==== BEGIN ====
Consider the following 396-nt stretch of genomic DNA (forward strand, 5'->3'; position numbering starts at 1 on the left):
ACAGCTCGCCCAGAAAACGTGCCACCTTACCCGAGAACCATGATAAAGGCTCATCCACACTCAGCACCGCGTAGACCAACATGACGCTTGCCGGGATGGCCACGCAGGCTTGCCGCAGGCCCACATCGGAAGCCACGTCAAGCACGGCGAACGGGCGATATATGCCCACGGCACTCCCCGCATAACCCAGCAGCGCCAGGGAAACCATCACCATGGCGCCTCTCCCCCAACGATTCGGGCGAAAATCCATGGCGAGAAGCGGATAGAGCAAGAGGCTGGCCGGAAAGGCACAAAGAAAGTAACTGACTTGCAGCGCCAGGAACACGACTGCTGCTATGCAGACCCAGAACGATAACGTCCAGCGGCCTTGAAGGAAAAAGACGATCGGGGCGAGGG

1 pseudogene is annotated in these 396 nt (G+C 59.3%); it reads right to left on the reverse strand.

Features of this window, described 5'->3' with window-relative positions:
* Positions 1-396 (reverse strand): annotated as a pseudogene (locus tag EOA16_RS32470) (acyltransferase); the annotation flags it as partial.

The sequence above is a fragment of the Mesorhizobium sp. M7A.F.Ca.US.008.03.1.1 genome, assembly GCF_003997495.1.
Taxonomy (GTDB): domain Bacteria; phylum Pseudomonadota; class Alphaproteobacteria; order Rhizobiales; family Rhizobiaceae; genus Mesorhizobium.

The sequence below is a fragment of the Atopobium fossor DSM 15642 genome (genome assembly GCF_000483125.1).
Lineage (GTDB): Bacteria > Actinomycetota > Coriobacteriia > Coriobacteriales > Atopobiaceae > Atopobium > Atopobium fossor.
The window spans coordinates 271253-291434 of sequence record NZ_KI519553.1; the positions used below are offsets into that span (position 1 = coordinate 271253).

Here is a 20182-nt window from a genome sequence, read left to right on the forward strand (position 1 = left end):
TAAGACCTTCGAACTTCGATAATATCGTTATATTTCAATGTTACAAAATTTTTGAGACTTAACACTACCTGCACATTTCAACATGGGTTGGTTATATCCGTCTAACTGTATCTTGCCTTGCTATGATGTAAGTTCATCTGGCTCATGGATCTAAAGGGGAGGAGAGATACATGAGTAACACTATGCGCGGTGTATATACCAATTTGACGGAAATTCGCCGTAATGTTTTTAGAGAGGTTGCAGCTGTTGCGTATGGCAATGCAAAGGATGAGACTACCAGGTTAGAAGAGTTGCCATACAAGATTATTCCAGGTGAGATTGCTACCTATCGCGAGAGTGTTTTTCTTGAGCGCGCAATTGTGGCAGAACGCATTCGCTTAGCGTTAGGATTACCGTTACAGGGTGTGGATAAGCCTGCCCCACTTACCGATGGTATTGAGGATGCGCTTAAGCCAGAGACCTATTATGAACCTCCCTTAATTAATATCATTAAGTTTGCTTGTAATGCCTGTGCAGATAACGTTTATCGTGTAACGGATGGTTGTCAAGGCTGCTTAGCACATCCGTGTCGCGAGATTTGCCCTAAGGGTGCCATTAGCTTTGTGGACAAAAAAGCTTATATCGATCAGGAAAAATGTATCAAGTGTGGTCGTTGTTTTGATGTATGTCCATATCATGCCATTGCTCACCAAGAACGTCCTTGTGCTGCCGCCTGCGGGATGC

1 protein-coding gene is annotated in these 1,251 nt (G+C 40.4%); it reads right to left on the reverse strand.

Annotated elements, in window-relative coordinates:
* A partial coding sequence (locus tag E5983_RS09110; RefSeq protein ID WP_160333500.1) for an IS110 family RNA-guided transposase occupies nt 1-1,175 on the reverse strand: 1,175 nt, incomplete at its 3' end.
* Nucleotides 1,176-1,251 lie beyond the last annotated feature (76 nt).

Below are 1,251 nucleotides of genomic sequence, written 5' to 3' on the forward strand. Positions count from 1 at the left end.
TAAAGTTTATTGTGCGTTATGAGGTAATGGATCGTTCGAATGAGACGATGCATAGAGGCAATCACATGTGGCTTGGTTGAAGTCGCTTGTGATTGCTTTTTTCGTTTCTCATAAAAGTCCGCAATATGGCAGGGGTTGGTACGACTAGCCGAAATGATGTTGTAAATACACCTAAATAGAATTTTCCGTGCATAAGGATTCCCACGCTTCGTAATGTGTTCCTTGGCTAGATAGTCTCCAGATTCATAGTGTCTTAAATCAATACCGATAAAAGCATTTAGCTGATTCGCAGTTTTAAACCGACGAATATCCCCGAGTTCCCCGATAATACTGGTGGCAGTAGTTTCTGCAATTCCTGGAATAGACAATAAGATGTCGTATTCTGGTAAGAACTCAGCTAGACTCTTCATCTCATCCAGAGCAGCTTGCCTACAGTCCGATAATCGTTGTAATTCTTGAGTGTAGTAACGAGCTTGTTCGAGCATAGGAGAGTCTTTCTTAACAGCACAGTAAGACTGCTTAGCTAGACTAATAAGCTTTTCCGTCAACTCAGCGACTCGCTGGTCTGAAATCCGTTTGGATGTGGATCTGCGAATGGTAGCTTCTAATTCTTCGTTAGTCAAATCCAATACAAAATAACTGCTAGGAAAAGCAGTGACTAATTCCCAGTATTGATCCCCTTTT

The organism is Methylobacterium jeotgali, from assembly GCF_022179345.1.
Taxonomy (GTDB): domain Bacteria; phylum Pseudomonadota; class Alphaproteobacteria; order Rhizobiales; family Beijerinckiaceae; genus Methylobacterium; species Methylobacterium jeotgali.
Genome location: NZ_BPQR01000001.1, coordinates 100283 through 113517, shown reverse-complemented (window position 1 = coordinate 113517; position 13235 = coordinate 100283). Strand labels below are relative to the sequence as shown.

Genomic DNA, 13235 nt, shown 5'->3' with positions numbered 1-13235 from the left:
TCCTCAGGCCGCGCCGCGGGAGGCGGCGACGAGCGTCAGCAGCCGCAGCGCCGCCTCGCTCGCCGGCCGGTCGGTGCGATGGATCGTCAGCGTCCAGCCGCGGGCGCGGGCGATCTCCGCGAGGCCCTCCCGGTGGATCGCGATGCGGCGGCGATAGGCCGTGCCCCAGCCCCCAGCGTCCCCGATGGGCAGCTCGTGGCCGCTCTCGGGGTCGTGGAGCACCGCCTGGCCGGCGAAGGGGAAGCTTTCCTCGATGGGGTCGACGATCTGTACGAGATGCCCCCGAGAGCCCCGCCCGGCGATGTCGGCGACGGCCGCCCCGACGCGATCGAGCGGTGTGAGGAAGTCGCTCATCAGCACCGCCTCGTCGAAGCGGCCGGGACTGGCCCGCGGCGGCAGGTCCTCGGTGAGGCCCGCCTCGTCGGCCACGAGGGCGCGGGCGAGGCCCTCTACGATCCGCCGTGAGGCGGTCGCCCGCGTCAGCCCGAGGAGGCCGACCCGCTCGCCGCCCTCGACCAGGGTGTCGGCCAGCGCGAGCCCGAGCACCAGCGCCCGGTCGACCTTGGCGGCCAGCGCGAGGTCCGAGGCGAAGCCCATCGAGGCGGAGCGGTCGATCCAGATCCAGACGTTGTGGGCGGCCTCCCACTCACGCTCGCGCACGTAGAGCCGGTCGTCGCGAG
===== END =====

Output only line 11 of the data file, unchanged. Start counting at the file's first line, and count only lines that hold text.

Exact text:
Here is a 20182-nt window from a genome sequence, read left to right on the forward strand (position 1 = left end):